Flooded street with splashing cars
Animaflora/iStock via Getty Images

We don't measure rain by drops, but in Australia, they used to measure rain by points. A point was .254 milliliters, so you might say, "We got a hundred points of rain last night!," which sounds like a lot, but isn't.

8. The Jiffy is about 10 milliseconds.

Computer circuit board
crstrbrt/iStock via Getty Images

The jiffy is a unit of time used in computer engineering that has to do with a computer's clock cycle. It's about 10 milliseconds. It means something even faster in physics, where a jiffy is a unit of measurement for the time it takes for light to travel a distance the size of a nucleus.

9. A Shake is 10 nanoseconds.

Nuclear power plant
MartinLisner/iStock via Getty Images

Physicists also have the shake, which is used to measure nuclear reactions. A shake takes 10 nanoseconds, or 10 billionths of a second, so the next time you go somewhere for the weekend, you can tell friends you'll be gone for 17,280,000,000,000 shakes.

10. A hogshead was 63 gallons.

Black and white engraving of three men opening a hogshead barrel
Cannasue iStock via Getty Images

Specifically, 63 gallons of wine. It's a term dating back to at least the 15th century, and it might be a corruption of the term hog's hide, which might make clearer sense for referring to a wine container, but we really don't know how the word came about. The casks are also repurposed to mature whiskey.

11. You can have a double hogshead ...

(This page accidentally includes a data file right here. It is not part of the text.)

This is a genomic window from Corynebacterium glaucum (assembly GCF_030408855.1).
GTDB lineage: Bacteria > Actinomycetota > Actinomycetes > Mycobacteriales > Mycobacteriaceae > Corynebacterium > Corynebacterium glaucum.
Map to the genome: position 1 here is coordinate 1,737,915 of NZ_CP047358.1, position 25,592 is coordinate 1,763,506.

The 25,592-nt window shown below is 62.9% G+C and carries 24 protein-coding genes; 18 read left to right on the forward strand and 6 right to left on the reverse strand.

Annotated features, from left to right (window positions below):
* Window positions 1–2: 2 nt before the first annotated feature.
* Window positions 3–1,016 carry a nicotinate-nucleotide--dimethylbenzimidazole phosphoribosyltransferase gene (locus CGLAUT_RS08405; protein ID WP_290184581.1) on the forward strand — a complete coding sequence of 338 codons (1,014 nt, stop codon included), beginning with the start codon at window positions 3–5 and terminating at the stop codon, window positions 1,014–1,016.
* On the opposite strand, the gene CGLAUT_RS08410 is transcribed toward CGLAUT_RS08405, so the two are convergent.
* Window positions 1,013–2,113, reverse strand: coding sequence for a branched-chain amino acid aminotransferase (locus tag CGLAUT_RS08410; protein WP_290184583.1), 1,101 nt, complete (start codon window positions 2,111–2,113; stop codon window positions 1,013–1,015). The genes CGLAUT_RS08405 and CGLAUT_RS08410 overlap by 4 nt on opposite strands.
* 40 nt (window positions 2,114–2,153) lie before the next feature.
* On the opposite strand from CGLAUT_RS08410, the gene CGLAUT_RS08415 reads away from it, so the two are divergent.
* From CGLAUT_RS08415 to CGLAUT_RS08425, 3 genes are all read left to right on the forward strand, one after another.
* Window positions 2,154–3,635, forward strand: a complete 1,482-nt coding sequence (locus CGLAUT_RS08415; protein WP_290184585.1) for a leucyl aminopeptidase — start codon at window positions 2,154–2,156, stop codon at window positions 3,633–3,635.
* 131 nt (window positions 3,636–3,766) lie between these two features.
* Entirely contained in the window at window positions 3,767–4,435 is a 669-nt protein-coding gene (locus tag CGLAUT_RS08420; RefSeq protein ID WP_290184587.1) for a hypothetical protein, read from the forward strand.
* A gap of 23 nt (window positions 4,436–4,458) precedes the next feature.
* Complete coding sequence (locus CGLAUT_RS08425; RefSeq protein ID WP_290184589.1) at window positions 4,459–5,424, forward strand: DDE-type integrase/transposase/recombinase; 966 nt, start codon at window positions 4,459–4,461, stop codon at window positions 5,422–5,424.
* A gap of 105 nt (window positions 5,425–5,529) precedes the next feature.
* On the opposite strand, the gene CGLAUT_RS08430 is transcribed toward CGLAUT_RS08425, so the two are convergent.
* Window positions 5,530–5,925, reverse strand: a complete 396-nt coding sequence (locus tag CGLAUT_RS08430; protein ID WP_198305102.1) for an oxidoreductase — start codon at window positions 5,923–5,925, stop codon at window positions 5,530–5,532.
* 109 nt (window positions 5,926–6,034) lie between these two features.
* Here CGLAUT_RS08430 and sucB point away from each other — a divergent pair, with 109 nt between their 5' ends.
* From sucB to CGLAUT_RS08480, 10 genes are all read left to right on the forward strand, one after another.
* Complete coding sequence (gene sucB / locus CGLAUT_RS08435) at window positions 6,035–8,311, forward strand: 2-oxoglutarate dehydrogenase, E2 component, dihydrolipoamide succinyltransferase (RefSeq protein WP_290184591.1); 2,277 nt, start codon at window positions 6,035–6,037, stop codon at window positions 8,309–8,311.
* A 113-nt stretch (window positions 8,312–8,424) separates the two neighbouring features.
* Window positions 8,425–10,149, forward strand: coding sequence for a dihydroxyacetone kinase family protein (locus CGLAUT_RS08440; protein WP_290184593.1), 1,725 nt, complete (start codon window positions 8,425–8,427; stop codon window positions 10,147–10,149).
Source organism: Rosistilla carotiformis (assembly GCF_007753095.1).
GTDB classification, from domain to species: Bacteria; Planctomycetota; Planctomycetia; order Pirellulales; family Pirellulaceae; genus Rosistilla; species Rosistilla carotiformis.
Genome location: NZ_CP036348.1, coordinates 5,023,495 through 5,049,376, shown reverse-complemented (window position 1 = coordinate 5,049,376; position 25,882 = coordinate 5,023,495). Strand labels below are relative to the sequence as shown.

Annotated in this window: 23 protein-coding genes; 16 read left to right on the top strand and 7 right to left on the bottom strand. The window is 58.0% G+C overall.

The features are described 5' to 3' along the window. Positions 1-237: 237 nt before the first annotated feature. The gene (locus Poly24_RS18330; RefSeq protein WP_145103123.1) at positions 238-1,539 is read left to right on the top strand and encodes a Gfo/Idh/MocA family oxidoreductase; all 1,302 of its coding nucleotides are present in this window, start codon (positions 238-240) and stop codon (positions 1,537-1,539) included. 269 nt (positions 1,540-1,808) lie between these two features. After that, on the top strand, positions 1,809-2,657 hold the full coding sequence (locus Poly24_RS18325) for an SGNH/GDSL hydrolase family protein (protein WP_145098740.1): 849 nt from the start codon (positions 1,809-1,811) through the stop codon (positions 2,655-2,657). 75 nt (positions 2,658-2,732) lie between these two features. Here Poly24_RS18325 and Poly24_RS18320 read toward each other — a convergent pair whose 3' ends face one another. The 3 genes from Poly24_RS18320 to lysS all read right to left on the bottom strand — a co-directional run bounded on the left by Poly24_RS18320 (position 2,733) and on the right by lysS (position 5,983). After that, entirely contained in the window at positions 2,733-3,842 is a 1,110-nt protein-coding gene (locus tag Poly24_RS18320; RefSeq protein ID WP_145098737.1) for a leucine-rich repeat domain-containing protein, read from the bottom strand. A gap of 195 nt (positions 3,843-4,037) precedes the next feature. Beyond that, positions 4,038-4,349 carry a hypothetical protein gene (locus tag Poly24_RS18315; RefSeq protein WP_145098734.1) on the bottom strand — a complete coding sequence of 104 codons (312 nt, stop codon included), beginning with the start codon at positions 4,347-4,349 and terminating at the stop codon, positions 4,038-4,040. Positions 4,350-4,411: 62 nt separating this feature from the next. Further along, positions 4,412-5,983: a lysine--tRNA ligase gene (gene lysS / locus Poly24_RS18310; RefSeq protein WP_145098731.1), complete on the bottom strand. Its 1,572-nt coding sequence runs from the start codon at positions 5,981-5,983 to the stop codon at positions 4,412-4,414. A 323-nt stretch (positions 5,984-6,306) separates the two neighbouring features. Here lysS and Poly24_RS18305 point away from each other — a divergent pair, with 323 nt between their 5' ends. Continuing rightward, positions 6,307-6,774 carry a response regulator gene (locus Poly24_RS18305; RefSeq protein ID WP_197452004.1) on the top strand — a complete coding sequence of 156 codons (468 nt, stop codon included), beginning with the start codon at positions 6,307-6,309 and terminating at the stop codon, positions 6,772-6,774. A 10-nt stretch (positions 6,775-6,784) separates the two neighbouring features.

Port pipe barrels
Konev Timur/iStock via Getty Images

It's called a port pipe, and it holds about 145 gallons.

12. ... or a butt.

Man pouring wine out of a barrel
Jurkos/iStock via Getty Images

A butt holds about 132 gallons, so when someone tells you that they drank a buttload last night, they are either lying or dead.

13. Megadeath is a unit of atomic bomb destruction.

Atomic explosion
Alexyz3d/iStock via Getty Images

Megade(a)th is not just the third-greatest heavy metal band of all time. It's also a terrifying unit of measurement. It was coined in the '50s as a unit of atom bomb destruction. One megadeath is equal to one million deaths.

14. A micromort measures the probability of death.

Woman holding a cigarette
Terroa/iStock via Getty Images

On the other end of things, we've got the micromort, a unit for measuring the statistical probability of death. One micromort is a one-in-a-million chance of death. So, smoking 1.4 cigarettes, or spending an hour in a coal mine increases your risk of death by precisely one micromort. Going skydiving? Seven micromorts. They're the coolest thing—and also the only cool thing—ever invented by actuaries.

15. manpower is about 1/10th as powerful as horsepower.

Close up of three horse heads looking to the left
mari_art iStock via Getty Images

So you've heard of horsepower, but did you know there's also a measurable unit of manpower? It was worked out to somewhere between 1/8 and a 1/10 of a unit of horsepower. Horsepower was based on the fact that the average brewery horse could move something weighing 330 pounds 100 feet in one minute, stop, and repeat for eight hours. And it would take about eight to 10 men to do the same, so your Camaro might have a 300 horsepower engine, but my Chevy Volt has like a 2000 manpower engine.

16. A Darwin is, naturally, a unit of measuring evolution.

Statue of Charles Darwin
dan_wrench/iStock via Getty Images

We also measure things using the names of famous people. A Darwin, for instance, is a special ratio for measuring the rate of evolution. Evolution happening at the rate of one Darwin would change something by a factor of about 2.7 over a million years.